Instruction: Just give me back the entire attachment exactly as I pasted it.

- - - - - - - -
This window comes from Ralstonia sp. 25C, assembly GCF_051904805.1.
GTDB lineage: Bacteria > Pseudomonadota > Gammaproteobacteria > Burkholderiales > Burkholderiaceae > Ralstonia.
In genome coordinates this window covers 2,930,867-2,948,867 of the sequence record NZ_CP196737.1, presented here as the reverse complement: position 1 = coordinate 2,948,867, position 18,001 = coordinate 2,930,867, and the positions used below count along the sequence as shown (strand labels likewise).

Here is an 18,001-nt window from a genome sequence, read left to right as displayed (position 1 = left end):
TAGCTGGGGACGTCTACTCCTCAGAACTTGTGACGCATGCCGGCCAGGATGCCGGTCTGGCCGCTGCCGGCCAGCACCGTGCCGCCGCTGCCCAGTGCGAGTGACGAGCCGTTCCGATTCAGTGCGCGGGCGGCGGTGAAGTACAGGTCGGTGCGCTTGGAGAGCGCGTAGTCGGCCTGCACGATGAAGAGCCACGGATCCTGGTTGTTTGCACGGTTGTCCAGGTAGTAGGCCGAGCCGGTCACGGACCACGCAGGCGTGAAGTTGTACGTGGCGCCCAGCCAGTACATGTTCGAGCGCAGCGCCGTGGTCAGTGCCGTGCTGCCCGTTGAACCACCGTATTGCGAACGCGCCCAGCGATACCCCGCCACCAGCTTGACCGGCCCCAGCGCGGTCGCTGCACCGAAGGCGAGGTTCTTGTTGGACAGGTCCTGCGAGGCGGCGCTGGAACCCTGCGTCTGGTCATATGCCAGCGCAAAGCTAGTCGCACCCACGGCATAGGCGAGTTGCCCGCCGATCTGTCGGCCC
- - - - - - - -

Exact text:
This window comes from Ralstonia sp. 25C, assembly GCF_051904805.1.
GTDB lineage: Bacteria > Pseudomonadota > Gammaproteobacteria > Burkholderiales > Burkholderiaceae > Ralstonia.
In genome coordinates this window covers 2,930,867-2,948,867 of the sequence record NZ_CP196737.1, presented here as the reverse complement: position 1 = coordinate 2,948,867, position 18,001 = coordinate 2,930,867, and the positions used below count along the sequence as shown (strand labels likewise).

Here is an 18,001-nt window from a genome sequence, read left to right as displayed (position 1 = left end):
TAGCTGGGGACGTCTACTCCTCAGAACTTGTGACGCATGCCGGCCAGGATGCCGGTCTGGCCGCTGCCGGCCAGCACCGTGCCGCCGCTGCCCAGTGCGAGTGACGAGCCGTTCCGATTCAGTGCGCGGGCGGCGGTGAAGTACAGGTCGGTGCGCTTGGAGAGCGCGTAGTCGGCCTGCACGATGAAGAGCCACGGATCCTGGTTGTTTGCACGGTTGTCCAGGTAGTAGGCCGAGCCGGTCACGGACCACGCAGGCGTGAAGTTGTACGTGGCGCCCAGCCAGTACATGTTCGAGCGCAGCGCCGTGGTCAGTGCCGTGCTGCCCGTTGAACCACCGTATTGCGAACGCGCCCAGCGATACCCCGCCACCAGCTTGACCGGCCCCAGCGCGGTCGCTGCACCGAAGGCGAGGTTCTTGTTGGACAGGTCCTGCGAGGCGGCGCTGGAACCCTGCGTCTGGTCATATGCCAGCGCAAAGCTAGTCGCACCCACGGCATAGGCGAGTTGCCCGCCGATCTGTCGGCCC